The big problem is that the Power of Attorney must be established while you are still competent and capable of making that decision.

I have adult children come into my office frequently saying that they need a Power of Attorney because their Mom or Dad has dementia and is no longer able to care for themselves.  It is very sad when I need to tell them that it is too late.

If Mom or Dad is already suffering from dementia, it is very possible that they are not sufficiently competent to execute the Power of Attorney themselves.  So, instead of a relatively inexpensive process to draft and execute the Power of Attorney, the family is faced with the more expensive and longer process of filing a lawsuit to establish the guardian and/or conservator for the elderly parent.

The parent who is already confused and frustrated by their condition now needs to face a hearing before a judge who will tell them that they are not competent to take care of themselves.  This is often a very sad, but necessary step in the lives of the elderly.

It could be fixed with proper planning that includes the establishment of a General Durable Power of Attorney.

So, while you are making all of your other retirement plans, be sure to add an appointment with an Elder Law Attorney to review your situation and find out if you have the proper estate planning documents in place.

If you have any questions about this or any other legal subject, please feel free to give us a call at 757-234-4650 or visit our website at http://www.BeaversLaw.com.

Do I get the inheritance that was promised to me?

Friday, April 12th, 2013

A woman (let’s call her Sue) called my office this week and explained that she had been a caregiver for an elderly lady (lets call her Sadie) and Sadie had promised to give Sue her car when Sadie passed away.   Sadie did indeed pass away recently and Sue found out that Sadie had a Will but there was no mention of Sue in the Will at all.  Sue wanted to know if she could enforce the oral agreement that she would get the car.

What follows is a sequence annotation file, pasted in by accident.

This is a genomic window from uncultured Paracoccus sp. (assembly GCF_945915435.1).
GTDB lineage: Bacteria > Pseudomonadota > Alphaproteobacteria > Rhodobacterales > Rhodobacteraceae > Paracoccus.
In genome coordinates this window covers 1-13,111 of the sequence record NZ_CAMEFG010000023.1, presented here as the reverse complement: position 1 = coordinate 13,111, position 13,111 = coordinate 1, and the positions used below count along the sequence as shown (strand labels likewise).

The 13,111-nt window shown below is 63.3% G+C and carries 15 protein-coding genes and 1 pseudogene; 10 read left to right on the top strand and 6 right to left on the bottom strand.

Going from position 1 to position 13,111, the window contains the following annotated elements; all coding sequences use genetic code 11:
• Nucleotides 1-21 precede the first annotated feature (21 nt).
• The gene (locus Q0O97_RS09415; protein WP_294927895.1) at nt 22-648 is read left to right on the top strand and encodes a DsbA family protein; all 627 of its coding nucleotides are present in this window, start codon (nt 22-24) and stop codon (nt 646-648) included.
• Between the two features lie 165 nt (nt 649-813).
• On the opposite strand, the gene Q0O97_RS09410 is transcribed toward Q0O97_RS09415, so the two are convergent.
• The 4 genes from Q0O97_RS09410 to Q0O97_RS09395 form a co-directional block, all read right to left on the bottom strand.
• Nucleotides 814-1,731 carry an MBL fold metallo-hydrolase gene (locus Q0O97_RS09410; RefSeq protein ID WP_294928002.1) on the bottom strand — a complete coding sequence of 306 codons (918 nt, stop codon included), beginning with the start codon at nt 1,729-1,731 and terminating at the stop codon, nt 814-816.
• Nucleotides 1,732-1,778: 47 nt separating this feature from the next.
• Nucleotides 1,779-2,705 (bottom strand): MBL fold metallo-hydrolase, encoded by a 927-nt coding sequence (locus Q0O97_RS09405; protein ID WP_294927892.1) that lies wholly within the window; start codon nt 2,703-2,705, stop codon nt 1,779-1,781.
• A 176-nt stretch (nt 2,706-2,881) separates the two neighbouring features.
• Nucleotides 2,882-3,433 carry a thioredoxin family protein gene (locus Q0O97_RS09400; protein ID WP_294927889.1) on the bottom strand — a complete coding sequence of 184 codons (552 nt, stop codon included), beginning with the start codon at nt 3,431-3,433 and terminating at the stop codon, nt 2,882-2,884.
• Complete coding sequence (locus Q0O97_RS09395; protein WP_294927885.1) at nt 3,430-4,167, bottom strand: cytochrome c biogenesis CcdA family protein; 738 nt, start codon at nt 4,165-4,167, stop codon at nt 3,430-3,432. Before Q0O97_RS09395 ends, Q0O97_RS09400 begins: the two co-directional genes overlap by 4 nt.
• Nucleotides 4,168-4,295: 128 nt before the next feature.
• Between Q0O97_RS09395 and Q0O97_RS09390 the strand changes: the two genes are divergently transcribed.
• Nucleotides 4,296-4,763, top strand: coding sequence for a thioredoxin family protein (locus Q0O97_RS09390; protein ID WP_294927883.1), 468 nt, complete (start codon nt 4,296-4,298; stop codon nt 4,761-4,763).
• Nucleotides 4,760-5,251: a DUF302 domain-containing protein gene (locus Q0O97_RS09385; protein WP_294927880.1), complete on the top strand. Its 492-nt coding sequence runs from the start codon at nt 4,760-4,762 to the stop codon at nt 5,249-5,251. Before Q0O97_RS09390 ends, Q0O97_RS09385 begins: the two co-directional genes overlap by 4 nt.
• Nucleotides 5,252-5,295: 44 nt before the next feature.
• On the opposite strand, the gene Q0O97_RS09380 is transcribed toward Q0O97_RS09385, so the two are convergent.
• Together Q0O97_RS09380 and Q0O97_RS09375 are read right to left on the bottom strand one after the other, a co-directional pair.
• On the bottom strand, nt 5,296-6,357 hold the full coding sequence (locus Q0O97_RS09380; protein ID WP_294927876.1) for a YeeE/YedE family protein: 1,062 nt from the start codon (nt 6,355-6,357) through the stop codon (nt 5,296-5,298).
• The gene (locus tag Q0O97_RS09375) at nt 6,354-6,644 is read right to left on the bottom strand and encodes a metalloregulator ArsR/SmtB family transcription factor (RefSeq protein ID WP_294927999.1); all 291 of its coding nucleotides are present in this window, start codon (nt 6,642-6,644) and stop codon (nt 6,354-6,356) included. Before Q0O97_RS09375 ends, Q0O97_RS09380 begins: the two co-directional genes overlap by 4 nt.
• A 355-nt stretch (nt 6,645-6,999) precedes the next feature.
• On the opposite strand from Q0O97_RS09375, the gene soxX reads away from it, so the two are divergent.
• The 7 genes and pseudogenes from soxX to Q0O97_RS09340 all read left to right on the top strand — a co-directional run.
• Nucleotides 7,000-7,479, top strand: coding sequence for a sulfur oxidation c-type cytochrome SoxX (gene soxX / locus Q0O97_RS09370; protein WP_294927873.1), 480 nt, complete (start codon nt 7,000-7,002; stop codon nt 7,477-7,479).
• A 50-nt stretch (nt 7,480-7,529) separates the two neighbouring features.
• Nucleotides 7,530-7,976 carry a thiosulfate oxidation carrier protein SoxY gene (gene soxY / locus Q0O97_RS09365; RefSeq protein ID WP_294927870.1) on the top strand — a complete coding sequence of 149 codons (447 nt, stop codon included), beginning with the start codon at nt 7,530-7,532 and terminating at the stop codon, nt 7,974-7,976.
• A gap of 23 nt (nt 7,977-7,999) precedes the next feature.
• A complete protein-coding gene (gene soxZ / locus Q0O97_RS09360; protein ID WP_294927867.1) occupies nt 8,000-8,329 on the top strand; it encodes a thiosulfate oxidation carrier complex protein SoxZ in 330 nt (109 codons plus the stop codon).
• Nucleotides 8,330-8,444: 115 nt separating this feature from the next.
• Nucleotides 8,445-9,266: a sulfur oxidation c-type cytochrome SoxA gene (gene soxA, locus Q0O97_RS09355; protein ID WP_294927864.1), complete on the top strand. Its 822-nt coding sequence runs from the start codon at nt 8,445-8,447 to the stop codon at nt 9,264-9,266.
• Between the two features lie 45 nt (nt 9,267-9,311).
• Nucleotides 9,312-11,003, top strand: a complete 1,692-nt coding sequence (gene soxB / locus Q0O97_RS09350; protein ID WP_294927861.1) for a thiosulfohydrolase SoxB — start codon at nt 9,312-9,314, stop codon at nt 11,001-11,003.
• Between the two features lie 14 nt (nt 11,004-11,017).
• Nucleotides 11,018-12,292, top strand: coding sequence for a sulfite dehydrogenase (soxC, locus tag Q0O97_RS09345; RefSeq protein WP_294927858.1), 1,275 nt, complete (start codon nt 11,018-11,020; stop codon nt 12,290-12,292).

Unfortunately for Sue, the short answer was ‘no’.

Sadie could have added the gift of the car to her Will at any time before her death.  Instead her Will had not been changed in a number of years and all of her estate was to be divided equally between her children.

Sue explained that the children never came to see Sadie while she was alive, and they never visited her in the hospital or nursing home.  Sue had worked for Sadie for a number of years and she was the only on-going companion and friend in the last few years of Sadie’s life.

Of course, this is only one side of the story and I have no way of knowing if it is true or not.  It doesn’t really matter because the estate will be distributed according to the terms of the Will and Sue will not receive the car (or anything else).

There is a moral to this story.  Everyone should review their estate planning documents, including the Will, at least every few years just to make sure that you don’t want to make any changes.

If Sadie had done this review, she could have easily left her car to Sue as she wanted.  As it stands now, Sadie’s friend Sue is left with nothing.

If you have any questions about this or any other legal subject, please feel free to give us a call at 757-234-4650 or visit our website at http://www.BeaversLaw.com.

Another New Year! Time to review your estate plan!

Tuesday, January 1st, 2013

Happy New Year!  I hope that everyone has a great and wonderful 2013.

And, to get things off to a good start, I’d like to suggest that you review your estate plan to make sure it is up to date and has taken into account all of life’s changes since you created the previous version.

New members to the family?  Some members no longer with us?  Perhaps a new pet that you want to make sure is taken care of if you are not able to care for him or her yourself?  Have you become involved in a new charitable organization that you think deserves a gift?  Perhaps the person you have named as the agent under your Power of Attorney is no longer capable or willing to do the job?  Perhaps someone in your family has received a college degree that would make them a better fit for the job of executor or agent?  Perhaps you have new acquisitions that need to be re-titled in the name of your trust?  Planning a job change this year?  Perhaps retirement?  Is your health status changing?

This is a good time to take a few minutes to just think about these ideas.  And if you think your estate plans needs to be updated, please give us a call.  We’d be glad to help!

If you have any questions about this or any other legal subject, please feel free to give us a call at 757-234-4650 or visit our website at http://www.BeaversLaw.com.